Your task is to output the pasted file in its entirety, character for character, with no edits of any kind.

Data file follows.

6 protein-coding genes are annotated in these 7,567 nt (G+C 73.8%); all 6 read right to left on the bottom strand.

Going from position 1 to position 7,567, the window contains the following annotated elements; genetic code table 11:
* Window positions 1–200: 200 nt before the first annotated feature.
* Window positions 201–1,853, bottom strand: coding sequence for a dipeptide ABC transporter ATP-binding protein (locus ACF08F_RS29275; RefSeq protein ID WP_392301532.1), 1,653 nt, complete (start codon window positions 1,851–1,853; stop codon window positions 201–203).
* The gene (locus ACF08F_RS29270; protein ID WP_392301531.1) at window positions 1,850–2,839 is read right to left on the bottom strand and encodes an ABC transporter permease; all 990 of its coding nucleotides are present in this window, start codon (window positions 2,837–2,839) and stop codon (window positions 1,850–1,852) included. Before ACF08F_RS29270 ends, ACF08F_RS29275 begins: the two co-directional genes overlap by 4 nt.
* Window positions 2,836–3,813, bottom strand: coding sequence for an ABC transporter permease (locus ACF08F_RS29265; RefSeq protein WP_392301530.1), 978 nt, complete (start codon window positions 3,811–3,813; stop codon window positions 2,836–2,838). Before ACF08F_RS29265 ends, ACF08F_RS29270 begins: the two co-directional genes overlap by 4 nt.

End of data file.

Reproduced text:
6 protein-coding genes are annotated in these 7,567 nt (G+C 73.8%); all 6 read right to left on the bottom strand.

Going from position 1 to position 7,567, the window contains the following annotated elements; genetic code table 11:
* Window positions 1–200: 200 nt before the first annotated feature.
* Window positions 201–1,853, bottom strand: coding sequence for a dipeptide ABC transporter ATP-binding protein (locus ACF08F_RS29275; RefSeq protein ID WP_392301532.1), 1,653 nt, complete (start codon window positions 1,851–1,853; stop codon window positions 201–203).
* The gene (locus ACF08F_RS29270; protein ID WP_392301531.1) at window positions 1,850–2,839 is read right to left on the bottom strand and encodes an ABC transporter permease; all 990 of its coding nucleotides are present in this window, start codon (window positions 2,837–2,839) and stop codon (window positions 1,850–1,852) included. Before ACF08F_RS29270 ends, ACF08F_RS29275 begins: the two co-directional genes overlap by 4 nt.
* Window positions 2,836–3,813, bottom strand: coding sequence for an ABC transporter permease (locus ACF08F_RS29265; RefSeq protein WP_392301530.1), 978 nt, complete (start codon window positions 3,811–3,813; stop codon window positions 2,836–2,838). Before ACF08F_RS29265 ends, ACF08F_RS29270 begins: the two co-directional genes overlap by 4 nt.